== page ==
Mother's touch has a sliding difficulty, which uses the current rage, as shown here:

The player spends one Gnosis point and rolls Intelligence + Empathy (difficulty is the target’s current Rage, or 5 for those with no Rage). Each success heals one level of lethal, bashing, or aggravated damage. 1

Now, let's assume the pack's healer picks up the totally de-raged Ahroun after the battle (or in the battle) for a heal. The current rage of the Ahroun is 0, but he has a Rage-stat. Because there is a Rage-stat it is most definitely not against a difficulty of 5, which is for healing someone without like a Coyote or Kinfolk. But there can't be a 0 difficulty... so what is the difficulty now?!

A similar problem would be 1 Rage left because 1 is still the automatic failure/cancel a success number on a d10 under the system.

  1. W20 Core, p. 164

2 Answers 2


For a being that possesses Rage, the minimum is 2.

A difficulty number is always from 2 to 10 (and usually between 3 and 9).1

Combining this with the gift specific rule, which states that the difficulty is the current rage, this solves the "1/0 Rage left" problem:

Mother's Touch is rolled against 2 or the current Rage, whichever is higher, as long as the being has Rage to begin with. Only for beings that have no Rage to begin with, it is 5.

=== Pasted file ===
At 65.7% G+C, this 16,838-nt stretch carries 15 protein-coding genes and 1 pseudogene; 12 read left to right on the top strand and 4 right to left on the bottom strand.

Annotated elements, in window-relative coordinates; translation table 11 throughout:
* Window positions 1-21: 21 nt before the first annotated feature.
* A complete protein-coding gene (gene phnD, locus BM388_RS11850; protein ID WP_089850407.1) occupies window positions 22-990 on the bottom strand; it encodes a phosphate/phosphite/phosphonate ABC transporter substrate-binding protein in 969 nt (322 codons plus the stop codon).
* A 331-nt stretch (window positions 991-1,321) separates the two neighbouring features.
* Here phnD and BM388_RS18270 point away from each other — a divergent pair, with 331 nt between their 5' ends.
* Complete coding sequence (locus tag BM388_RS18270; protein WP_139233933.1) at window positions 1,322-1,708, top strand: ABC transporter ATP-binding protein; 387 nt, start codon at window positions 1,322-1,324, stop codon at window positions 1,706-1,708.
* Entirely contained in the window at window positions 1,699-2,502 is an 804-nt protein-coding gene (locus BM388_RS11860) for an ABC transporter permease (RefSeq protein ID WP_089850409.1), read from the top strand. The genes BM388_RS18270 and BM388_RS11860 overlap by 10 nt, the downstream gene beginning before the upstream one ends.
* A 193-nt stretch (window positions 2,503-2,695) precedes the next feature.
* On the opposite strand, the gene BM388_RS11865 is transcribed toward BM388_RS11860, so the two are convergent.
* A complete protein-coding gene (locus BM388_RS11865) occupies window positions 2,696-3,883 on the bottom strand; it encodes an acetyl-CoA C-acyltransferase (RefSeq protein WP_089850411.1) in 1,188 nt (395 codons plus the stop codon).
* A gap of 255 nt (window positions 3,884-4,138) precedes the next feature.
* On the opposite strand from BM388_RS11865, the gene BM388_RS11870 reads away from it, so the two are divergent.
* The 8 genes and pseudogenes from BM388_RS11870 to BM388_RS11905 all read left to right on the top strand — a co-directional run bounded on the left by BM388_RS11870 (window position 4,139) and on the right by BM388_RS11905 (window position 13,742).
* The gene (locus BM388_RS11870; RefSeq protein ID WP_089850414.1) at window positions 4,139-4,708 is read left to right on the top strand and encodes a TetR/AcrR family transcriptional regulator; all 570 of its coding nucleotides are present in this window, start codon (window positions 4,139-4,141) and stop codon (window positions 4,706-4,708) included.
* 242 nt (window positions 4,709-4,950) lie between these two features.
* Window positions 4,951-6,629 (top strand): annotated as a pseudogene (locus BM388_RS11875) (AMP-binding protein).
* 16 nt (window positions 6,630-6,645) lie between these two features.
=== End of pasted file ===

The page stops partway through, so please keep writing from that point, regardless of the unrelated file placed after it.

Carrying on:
Why not difficulty 5 for 0 temporary Rage?

This is based on the somewhat awkward wording of the gift itself:

5 for those with no Rage

That part is a little tricky: You could read it as "anyone with 0 current Rage", but that is not what is written in that sentence. But please reread what the two types of Rage are:

Rage is recorded in two forms on the character sheet. The dots indicate the character’s Rage rating — her permanent Rage. The second is the Rage pool, shown by the squares underneath. 2

The sentence in question uses not the "temporary Rage" (or its synonym "Rage pool") that was asked for in the previous half of the question - it just says "no Rage". Without the word temporary or pool, it is the Rage rating. Which is also called the permanent Rage, or just Rage in all other rules. Just compare it to the "Beast Within" rule:

For every point of Rage a character has above her Willpower rating, she loses one die on all social-interaction rolls. 3

As a result, only a being that doesn't have a Rage attribute (like Humans or Nuwisha) is meant by this.

This is reinforced by how the books describe capital-R-Rage as always being there, even on the best days and burning in the Garou without end - even when the temporary stat is 0.

  1. W20 Core, p. 234
  2. W20 Core, p. 144
  3. W20 Core, p. 145
  • \$\begingroup\$ I can see it reasonable for ST to assign difficulty 3 for the roll instead of 2 if they so wish based on the "usually between 3 and 9". The example difficulties listed later don't even show a two - for three it reads "Trivial (scanning a small crowd for a familiar face)". At any rate, there is nothing to say an ST can't or shouldn't use 2 for this. Of course an ST can use any number they want but higher than 3 seem to be way less justifiable (unless there are other circumstances). \$\endgroup\$
    – VLAZ
    Feb 19 at 20:45